25 Jun 2021

Leading with a human touch

Anup Rau from Future Generali India Insurance

In the wee hours of the day of my first board meeting at Future Generali India Insurance (FGII), my house was engulfed in massive flames, which took 2 fire tenders to put out. It was baptism by fire. In hindsight, perhaps it was also a sign of times to come. Just under a year later, I found myself attempting to put out yet another metaphorical fire—a crisis caused by a small virus that went on to create an unprecedented global pandemic that we continue to battle to this day.


By the first quarter of CY 2020, the world (including India) had woken up to the impact of Covid-19. Time was of the essence. With the dark clouds of a nationwide lockdown looming large over India, I found myself relying on gut instinct and acumen, garnered over the past 20 years to ensure that there would be minimum disruption in the business due to the pandemic. There were no easy answers. It was a combination of factors—plain luck and foresight, collaborative effort from a dependable team, and most importantly, FGII’s brand philosophy itself, which coincidentally aligned perfectly with my own line of thinking—that came to the rescue, ensuring not just business continuity, but also eventually enabling the company to close 2020 on a positive note and ahead of budget, despite the restrictions imposed by the extended national lockdown and the havoc it played on consumer sentiment and demand.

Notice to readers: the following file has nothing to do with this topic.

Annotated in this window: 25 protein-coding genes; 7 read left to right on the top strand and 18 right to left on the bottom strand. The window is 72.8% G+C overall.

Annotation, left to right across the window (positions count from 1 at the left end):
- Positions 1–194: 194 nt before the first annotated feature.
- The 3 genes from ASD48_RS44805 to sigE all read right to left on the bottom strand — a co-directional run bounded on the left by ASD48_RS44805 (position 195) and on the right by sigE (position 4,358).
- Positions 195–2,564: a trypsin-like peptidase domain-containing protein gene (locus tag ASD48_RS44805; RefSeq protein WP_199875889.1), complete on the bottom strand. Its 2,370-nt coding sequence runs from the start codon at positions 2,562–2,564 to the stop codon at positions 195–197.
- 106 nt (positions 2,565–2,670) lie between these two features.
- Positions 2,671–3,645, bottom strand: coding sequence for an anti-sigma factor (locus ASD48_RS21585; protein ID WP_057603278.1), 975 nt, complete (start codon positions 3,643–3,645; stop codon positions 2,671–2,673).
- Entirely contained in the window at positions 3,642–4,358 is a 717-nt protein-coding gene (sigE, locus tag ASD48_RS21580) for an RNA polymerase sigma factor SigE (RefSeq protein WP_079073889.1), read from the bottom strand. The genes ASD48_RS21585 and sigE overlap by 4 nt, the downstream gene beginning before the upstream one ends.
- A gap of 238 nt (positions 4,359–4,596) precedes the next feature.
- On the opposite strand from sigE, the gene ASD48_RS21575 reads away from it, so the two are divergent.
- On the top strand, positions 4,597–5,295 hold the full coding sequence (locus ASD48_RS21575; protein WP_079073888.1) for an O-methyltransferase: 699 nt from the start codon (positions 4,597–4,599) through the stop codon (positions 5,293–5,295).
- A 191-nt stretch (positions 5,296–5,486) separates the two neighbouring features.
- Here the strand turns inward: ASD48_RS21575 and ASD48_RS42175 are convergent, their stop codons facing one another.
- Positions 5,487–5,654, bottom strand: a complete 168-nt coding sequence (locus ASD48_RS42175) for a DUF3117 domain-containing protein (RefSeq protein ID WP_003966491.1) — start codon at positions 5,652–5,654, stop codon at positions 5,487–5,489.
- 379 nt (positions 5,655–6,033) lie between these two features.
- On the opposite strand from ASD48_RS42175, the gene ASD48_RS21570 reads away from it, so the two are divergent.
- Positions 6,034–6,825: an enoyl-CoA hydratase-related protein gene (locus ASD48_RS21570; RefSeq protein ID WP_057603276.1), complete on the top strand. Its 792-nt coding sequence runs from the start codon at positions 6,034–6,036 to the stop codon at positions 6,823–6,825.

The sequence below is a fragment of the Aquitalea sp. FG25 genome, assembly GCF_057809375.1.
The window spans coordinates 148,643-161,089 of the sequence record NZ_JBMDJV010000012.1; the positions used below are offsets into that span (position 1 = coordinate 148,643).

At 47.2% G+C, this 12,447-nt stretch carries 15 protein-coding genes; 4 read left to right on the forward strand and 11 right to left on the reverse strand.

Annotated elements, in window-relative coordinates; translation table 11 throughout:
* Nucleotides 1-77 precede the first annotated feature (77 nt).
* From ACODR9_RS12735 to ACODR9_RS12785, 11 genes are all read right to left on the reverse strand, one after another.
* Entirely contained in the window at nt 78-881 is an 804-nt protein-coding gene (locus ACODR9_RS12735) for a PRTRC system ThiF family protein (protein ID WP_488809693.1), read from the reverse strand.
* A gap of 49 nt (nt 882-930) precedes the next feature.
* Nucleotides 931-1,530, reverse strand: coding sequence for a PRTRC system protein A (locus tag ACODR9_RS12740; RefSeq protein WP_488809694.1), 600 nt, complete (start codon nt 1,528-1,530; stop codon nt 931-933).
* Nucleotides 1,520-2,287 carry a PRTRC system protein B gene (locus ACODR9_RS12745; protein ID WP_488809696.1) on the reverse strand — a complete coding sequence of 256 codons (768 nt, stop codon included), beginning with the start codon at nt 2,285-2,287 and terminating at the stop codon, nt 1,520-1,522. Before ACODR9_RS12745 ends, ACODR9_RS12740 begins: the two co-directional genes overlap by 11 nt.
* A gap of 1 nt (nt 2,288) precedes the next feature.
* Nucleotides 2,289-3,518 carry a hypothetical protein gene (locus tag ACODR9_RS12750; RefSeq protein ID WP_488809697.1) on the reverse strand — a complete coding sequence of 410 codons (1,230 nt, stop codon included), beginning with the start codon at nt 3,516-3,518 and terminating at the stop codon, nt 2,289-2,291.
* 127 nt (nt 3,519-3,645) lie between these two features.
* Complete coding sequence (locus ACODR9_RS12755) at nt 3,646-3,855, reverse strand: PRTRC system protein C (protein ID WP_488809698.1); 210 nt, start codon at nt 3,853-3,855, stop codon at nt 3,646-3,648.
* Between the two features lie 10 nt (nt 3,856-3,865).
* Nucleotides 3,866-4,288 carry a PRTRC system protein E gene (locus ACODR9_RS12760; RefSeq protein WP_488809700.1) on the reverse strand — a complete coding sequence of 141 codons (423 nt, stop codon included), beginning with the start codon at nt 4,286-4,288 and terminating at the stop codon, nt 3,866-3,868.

The human touch

In order to uncover the secret of how FGII emerged victorious from the unprecedented pandemic and the extended lockdown, one has to first unearth the secret ingredient that made all the difference: compassion. It is a word that finds a recurring presence in my dictionary, and also happens to be at the core of one of Generali’s brand values—human touch.

Early on, when I joined the company, and I was travelling and meeting colleagues across the country, I found myself at the receiving end of a very innocuous question from multiple sources, including juniors and seniors in both branch and corporate offices. The question was simple: ‘why should we increase the market share? How does it matter’?

The answer was simple enough too, and yet it stumped me—after all, isn’t increasing the market share the goal of every single company on the planet? So what made FGII’s goal so unique? I realised that in order to answer this question, it was important to delve into a deeper question: ‘why does Future Generali exist’?

It was important to give the world a clearer understanding of what FGII stood for; explain the philosophy that drives every decision in the company—from the kind of people FGII hires, to how the company deals with its stakeholders. It all emanated from a single innocent question, and I am happy we came out with a philosophy of being people-first as an organisation.

FGII is a brand that leads with innovation, simplicity and empathy. And while this is a policy that the brand incorporates indiscriminately in its dealings with employees, stakeholders, consumers, agents, and the world at large, the pandemic gave us the opportunity to show this by our actions and not just words.

Covid showed us the way to be compassionate